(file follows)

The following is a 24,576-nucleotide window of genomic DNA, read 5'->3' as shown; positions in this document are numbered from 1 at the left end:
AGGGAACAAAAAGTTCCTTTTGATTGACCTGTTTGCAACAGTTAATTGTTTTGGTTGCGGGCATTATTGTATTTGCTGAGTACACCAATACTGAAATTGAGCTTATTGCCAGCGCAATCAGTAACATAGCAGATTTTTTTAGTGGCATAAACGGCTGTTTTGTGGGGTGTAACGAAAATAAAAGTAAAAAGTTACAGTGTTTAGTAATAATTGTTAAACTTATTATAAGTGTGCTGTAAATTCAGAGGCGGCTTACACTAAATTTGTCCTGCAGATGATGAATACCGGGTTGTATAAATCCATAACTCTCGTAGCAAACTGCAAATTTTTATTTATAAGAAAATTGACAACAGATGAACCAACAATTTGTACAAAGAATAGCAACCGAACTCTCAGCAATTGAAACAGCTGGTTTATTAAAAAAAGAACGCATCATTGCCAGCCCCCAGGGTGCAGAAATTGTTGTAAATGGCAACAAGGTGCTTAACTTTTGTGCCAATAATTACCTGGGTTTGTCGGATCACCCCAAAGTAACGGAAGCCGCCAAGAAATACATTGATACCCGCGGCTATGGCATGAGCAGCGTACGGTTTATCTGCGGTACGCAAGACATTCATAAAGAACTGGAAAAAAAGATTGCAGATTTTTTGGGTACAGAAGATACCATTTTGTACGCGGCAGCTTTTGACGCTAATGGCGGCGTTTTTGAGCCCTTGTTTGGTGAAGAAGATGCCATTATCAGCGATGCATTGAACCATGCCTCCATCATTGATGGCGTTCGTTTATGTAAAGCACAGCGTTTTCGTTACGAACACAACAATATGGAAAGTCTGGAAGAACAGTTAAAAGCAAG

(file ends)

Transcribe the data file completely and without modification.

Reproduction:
The following is a 24,576-nucleotide window of genomic DNA, read 5'->3' as shown; positions in this document are numbered from 1 at the left end:
AGGGAACAAAAAGTTCCTTTTGATTGACCTGTTTGCAACAGTTAATTGTTTTGGTTGCGGGCATTATTGTATTTGCTGAGTACACCAATACTGAAATTGAGCTTATTGCCAGCGCAATCAGTAACATAGCAGATTTTTTTAGTGGCATAAACGGCTGTTTTGTGGGGTGTAACGAAAATAAAAGTAAAAAGTTACAGTGTTTAGTAATAATTGTTAAACTTATTATAAGTGTGCTGTAAATTCAGAGGCGGCTTACACTAAATTTGTCCTGCAGATGATGAATACCGGGTTGTATAAATCCATAACTCTCGTAGCAAACTGCAAATTTTTATTTATAAGAAAATTGACAACAGATGAACCAACAATTTGTACAAAGAATAGCAACCGAACTCTCAGCAATTGAAACAGCTGGTTTATTAAAAAAAGAACGCATCATTGCCAGCCCCCAGGGTGCAGAAATTGTTGTAAATGGCAACAAGGTGCTTAACTTTTGTGCCAATAATTACCTGGGTTTGTCGGATCACCCCAAAGTAACGGAAGCCGCCAAGAAATACATTGATACCCGCGGCTATGGCATGAGCAGCGTACGGTTTATCTGCGGTACGCAAGACATTCATAAAGAACTGGAAAAAAAGATTGCAGATTTTTTGGGTACAGAAGATACCATTTTGTACGCGGCAGCTTTTGACGCTAATGGCGGCGTTTTTGAGCCCTTGTTTGGTGAAGAAGATGCCATTATCAGCGATGCATTGAACCATGCCTCCATCATTGATGGCGTTCGTTTATGTAAAGCACAGCGTTTTCGTTACGAACACAACAATATGGAAAGTCTGGAAGAACAGTTAAAAGCAAG